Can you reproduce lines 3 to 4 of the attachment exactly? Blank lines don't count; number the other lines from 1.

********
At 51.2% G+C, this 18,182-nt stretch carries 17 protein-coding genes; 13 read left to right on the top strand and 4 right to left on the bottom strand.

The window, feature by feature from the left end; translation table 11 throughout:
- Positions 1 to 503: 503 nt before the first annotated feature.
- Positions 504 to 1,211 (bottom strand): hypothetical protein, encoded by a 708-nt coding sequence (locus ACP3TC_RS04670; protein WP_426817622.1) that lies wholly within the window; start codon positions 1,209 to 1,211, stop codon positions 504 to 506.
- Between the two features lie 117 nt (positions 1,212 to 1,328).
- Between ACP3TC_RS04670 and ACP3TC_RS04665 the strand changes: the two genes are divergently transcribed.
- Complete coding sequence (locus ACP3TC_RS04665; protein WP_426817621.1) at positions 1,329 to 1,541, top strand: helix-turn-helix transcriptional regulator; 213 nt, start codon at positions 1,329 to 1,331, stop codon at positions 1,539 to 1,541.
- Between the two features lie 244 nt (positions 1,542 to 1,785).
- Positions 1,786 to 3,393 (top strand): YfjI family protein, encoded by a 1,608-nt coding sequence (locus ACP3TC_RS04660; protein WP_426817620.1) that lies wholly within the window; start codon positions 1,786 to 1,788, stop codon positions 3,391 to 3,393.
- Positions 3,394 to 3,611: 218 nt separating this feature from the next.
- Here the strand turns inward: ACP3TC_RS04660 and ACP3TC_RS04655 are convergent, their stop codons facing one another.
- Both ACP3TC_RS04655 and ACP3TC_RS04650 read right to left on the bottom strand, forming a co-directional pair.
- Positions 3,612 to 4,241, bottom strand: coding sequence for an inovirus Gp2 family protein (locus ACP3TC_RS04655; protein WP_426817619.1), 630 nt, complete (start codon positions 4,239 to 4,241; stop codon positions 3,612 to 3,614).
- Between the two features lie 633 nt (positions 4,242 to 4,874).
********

- Positions 1 to 503: 503 nt before the first annotated feature.
- Positions 504 to 1,211 (bottom strand): hypothetical protein, encoded by a 708-nt coding sequence (locus ACP3TC_RS04670; protein WP_426817622.1) that lies wholly within the window; start codon positions 1,209 to 1,211, stop codon positions 504 to 506.